Ten separate builds were conducted. In nine out of 10 cases, the
following entry logic was selected by the GP process:

EntCondL = correlation(C of data1, C of data3, 15) > correlation(C of
data1, C of data4, 15);

EntCondS = correlation(C of data1, C of data3, 15) < correlation(C of
data1, C of data4, 15);

In some strategies, the inequality operator was "<=" rather than "<" or
the statement was reversed but with the same meaning (i.e., ...data4.. <
...data3...). In all nine case, though, the correlation of the ES with
the Euro was compared to the correlation of the ES with crude oil.

The long entry condition (EntCondL) can be interpreted as "Entry
conditions for a long trade are favored if the correlation between the
ES and the Euro is stronger than the correlation between the ES and
crude oil". Likewise, short entry conditions (EntCondS) are favored if
the opposite holds true.

Interestingly, none of the top strategies included conditions that
compared the correlation coefficient to a fixed number, such as
correlation(C of data1, C of data2, 15) > 0.6.

In one case, the top strategy consisted of entry logic that did not
include any of the correlation coefficients. In this case, the entry
logic involved price patterns.

While the entry logic was quite consistent, the type of entry and exit
orders varied somewhat. Most entries occurred on stop orders, although
the stop price was calculated in different ways. A variety of exit types
was used in the strategies from the different builds, including target
exits, exiting after a fixed number of bars, exiting based on a separate
logical condition, and so on.

Fig. 7 shows the equity curve for the top strategy from one of the
builds.

Figure 7. Closed-trade equity
curve for an ES strategy using intermarket logic.

The EasyLanguage code for the strategy shown in Fig. 7 is listed below.

{

EasyLanguage Strategy Code for TradeStation

Population member: 6

Created by: Adaptrade Builder version 1.2.2.2

Created: 9/21/2011 11:10:59 AM

TradeStation code for TS 6 or newer

Price File: C:\ABStrats\ES-NQ-E7-QM-DJCBTI-10yrs.txt

Build Dates: 2/8/2005 to 1/21/2010

Project File: C:\ABStrats\AB-Corr6.gpstrat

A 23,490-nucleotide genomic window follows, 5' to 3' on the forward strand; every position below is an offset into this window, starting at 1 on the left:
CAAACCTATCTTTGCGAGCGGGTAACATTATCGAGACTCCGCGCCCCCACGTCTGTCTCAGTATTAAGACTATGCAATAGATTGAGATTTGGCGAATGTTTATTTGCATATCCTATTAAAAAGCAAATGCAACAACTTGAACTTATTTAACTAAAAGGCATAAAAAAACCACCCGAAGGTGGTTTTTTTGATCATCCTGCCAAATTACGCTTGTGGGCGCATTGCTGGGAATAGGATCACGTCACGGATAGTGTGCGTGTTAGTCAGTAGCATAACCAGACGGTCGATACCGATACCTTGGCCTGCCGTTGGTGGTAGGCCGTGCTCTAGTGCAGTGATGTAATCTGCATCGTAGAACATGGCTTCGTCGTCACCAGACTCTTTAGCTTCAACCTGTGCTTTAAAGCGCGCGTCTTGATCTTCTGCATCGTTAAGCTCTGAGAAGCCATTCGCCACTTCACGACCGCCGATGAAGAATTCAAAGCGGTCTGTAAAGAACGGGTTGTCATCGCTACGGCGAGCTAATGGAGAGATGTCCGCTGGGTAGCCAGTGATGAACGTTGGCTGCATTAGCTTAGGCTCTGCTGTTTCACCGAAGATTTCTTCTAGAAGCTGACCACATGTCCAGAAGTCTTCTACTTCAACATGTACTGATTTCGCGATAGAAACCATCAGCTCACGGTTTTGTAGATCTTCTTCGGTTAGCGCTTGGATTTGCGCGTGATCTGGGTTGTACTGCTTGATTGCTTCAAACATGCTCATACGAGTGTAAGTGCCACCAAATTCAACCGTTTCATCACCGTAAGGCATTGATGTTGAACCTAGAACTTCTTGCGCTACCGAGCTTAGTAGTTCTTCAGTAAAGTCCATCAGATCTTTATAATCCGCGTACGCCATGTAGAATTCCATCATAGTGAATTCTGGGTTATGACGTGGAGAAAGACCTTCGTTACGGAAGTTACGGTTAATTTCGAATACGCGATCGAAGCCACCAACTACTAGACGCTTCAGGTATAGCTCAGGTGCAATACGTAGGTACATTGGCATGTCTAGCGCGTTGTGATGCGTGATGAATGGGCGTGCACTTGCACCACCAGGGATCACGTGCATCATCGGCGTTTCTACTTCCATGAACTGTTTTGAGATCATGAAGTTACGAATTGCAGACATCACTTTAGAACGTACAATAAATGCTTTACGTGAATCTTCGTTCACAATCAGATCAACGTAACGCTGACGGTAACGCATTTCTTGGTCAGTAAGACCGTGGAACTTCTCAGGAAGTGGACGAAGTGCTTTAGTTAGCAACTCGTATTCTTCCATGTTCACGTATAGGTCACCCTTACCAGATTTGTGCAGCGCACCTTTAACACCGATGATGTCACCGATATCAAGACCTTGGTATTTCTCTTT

}

{ Strategy inputs }

Inputs: NBarEn1 (17),

NBarEn2 (21),

NBarEn3 (10),

EntFr (1.4353),

NTarg1 (32),

NTarg2 (41),

TargFr (2.3421),

NMM1 (10),

NMM2 (87),

MMFr (4.6119);

{ Variables for entry and exit prices }

Var: EntPrL (0),

EntPrS (0),

TargPrL (0),

TargPrS (0),

LStop (0),

SStop (0);

{ Variables for entry and exit conditions }

Var: EntCondL (false),

EntCondS (false);

{ Entry prices }

EntPrL = L[NBarEn1] + EntFr * AbsValue(Average(H, NBarEn2) -
C[NBarEn3]);

EntPrS = H[NBarEn1] - EntFr * AbsValue(Average(H, NBarEn2) -
C[NBarEn3]);

{ Entry and exit conditions }

EntCondL = correlation(C of data1, C of data3, 15) > correlation(C of
data1, C of data4, 15);

EntCondS = correlation(C of data1, C of data3, 15) < correlation(C of
data1, C of data4, 15);

{ Entry orders }

If MarketPosition = 0 and EntCondL then begin

Buy next bar at EntPrL stop;

end;

If MarketPosition = 0 and EntCondS then begin

Sell short next bar at EntPrS stop;

end;

{ Exit orders, long trades }

If MarketPosition > 0 then begin

If BarsSinceEntry = 0 then begin

LStop = EntryPrice - MMFr * AbsValue(L[NMM1] - Lowest(L, NMM2));

end;

Sell next bar at LStop stop;

TargPrL = EntryPrice + TargFr * AbsValue(Highest(H, NTarg1) - Highest(C,
NTarg2));

Sell next bar at TargPrL limit;

end;

{ Exit orders, short trades }

If MarketPosition < 0 then begin

If BarsSinceEntry = 0 then begin

SStop = EntryPrice + MMFr * AbsValue(L[NMM1] - Lowest(L, NMM2));

end;

Buy to cover next bar at SStop stop;

TargPrS = EntryPrice - TargFr * AbsValue(Highest(H, NTarg1) - Highest(C,
NTarg2));

Buy to cover next bar at TargPrS limit;

end;

**
Conclusions**

The fact that nine out of 10 GP builds
chose to use the correlation coefficients
rather than moving averages or price patterns suggests there may be some
utility in intermarket analysis for trading the E-mini S&P on daily
bars. More interesting is the fact that the top strategy for each build
that settled on correlation coefficients used them in an unusual way.
I'll leave it up to someone with a better understanding of fundamental
analysis than me to determine why it might make sense to trade the long
side of the ES when it's more correlated to the Euro than to crude oil.
Whatever explanation one might impose to justify that logic, the fact
remains that the GP process consistently found that relationship to
provide more benefit than any other one it examined. It's also
interesting to note that the GP process didn't find utility in the
correlations between the ES and either the NQ or interest rates.

I have no doubt that some traders would be uncomfortable trading a
strategy that uses logic for which they can't find a fundamental
explanation. It reminds me of what happens every day on the financial
news programs after the markets close. Regardless of which way the
markets moved that day, the commentators and analysts look back on the
day and try to explain why the markets went up, down, or sideways.
However, I suspect that trying to fit an explanation to the market's
behavior after-the-fact probably matters very little to all the traders
who either made or lost money that day.

Mike Bryant

Breakout Futures

HYPOTHETICAL OR
SIMULATED PERFORMANCE RESULTS HAVE CERTAIN INHERENT LIMITATIONS. UNLIKE
AN ACTUAL PERFORMANCE RECORD, SIMULATED RESULTS DO NOT REPRESENT ACTUAL
TRADING. ALSO, SINCE THE TRADES HAVE NOT ACTUALLY BEEN EXECUTED, THE
RESULTS MAY HAVE UNDER- OR OVER-COMPENSATED FOR THE IMPACT, IF ANY, OF
CERTAIN MARKET FACTORS, SUCH AS LACK OF LIQUIDITY. SIMULATED TRADING
PROGRAMS IN GENERAL ARE ALSO SUBJECT TO THE FACT THAT THEY ARE DESIGNED
WITH THE BENEFIT OF HINDSIGHT. NO REPRESENTATION IS BEING MADE THAT ANY
ACCOUNT WILL OR IS LIKELY TO ACHIEVE PROFITS OR LOSSES SIMILAR TO THOSE
SHOWN.